John McCaslin

Time to expand on the planning going into the Republican and Democratic national conventions, which, if you didn't notice by now, are all about sight and sound.

Let's start with President Bush's Republicans, who are gearing up for 45,000 delegates, alternate delegates, volunteers, guests and members of the fourth estate to descend on the Minneapolis-St. Paul convention venue Sept. 1-4.

By the way, it's understandable why any major U.S. city is privileged to host one of the political powwows: The GOP convention, which is set to nominate Sen. John McCain as the 2008 presidential candidate, is forecast to drop a $150 million-$160 million economic boost on the Twin Cities, Minneapolis and St. Paul.

As for eye and ear candy, veteran television and stage producer David J. Nash is returning as the convention's executive producer — his fifth consecutive appearance. The New York native has worked in more than 200 Broadway shows, and his production credits include the Academy Awards and Kennedy Center Honors.

Not to be outdone, the Democratic Party has brought in no less than five seasoned professionals from the entertainment industry to help craft the "overall look, sound and execution" of its Aug. 25-28 convention in Denver, particularly "stage and podium design."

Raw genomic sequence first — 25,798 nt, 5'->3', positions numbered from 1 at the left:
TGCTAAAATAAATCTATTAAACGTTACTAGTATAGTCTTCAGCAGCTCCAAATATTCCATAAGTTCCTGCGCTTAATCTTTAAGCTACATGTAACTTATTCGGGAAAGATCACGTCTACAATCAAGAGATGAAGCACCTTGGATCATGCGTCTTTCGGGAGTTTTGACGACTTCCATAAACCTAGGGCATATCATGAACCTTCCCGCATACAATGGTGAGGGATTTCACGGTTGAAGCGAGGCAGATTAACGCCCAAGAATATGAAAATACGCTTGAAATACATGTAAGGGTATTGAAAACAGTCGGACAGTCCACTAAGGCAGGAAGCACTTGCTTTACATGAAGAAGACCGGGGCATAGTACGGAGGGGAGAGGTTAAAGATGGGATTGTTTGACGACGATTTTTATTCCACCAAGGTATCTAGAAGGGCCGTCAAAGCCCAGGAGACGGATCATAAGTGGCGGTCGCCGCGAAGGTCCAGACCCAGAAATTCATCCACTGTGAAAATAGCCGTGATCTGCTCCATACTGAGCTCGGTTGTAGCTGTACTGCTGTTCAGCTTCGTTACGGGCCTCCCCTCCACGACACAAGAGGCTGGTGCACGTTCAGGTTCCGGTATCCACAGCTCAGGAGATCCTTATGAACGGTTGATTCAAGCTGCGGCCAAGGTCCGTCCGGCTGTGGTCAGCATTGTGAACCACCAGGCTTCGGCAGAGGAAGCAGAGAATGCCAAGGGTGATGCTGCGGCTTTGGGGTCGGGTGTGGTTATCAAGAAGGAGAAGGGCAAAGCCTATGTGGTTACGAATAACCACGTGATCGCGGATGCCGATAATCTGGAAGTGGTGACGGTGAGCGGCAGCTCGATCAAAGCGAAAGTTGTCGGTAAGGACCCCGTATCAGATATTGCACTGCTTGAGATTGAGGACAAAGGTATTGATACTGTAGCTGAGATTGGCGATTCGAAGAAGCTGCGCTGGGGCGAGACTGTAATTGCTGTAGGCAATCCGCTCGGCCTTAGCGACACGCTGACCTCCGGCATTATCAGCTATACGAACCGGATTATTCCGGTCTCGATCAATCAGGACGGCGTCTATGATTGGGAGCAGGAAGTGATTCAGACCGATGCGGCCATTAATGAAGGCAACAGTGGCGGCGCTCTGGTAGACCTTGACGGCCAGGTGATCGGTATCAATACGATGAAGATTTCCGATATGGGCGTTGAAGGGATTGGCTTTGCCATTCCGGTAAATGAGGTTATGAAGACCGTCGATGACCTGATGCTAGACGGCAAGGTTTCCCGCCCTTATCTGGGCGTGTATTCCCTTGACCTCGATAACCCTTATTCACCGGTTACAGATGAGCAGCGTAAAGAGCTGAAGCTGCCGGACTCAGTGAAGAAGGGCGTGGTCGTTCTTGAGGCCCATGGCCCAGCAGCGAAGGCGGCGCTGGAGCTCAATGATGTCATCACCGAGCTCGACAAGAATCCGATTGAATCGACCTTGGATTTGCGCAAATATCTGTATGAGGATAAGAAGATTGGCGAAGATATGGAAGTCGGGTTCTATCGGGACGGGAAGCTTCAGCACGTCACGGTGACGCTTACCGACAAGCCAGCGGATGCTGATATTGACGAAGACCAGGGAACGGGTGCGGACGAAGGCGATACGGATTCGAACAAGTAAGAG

"From Olympic Games to Super Bowls and everything in between, this team has done it all," noted Ricky Kirshner, the convention's executive producer — his fourth Democratic convention in a row. It was Mr. Kirshner who produced the 2007 Super Bowl half-time show and the recent Tony Awards.

And get this: Mr. Kirshner revealed that Democratic National Committee Chairman Howard Dean gave him a mandate to "break the mold and take our thinking outside the box."

Stay tuned. Who knows, maybe Janet Jackson will be making an encore.

Sensitive noses

The U.S. government has just finished "imprinting" a new team of bomb-sniffing canines with the amazing capability of detecting the odors of 19,000 different explosives.

After an intensive 10-week training period, the Bureau of Alcohol, Tobacco, Firearms and Explosives (ATF) says it graduated last week from its Front Royal, Va., canine-training center a new class of canines and handlers from the CIA, Pentagon, U.S. Marshals Service and the Federal Protective Service.

The ATF said seven canine teams that graduated last week will be used for safeguarding federal and national events, including this summer's Republican and Democratic national conventions.

John McCaslin

John McCaslin is a contributing columnist on and author of Inside The Beltway: Offbeat Stories, Scoops, and Shenanigans from around the Nation's Capital .

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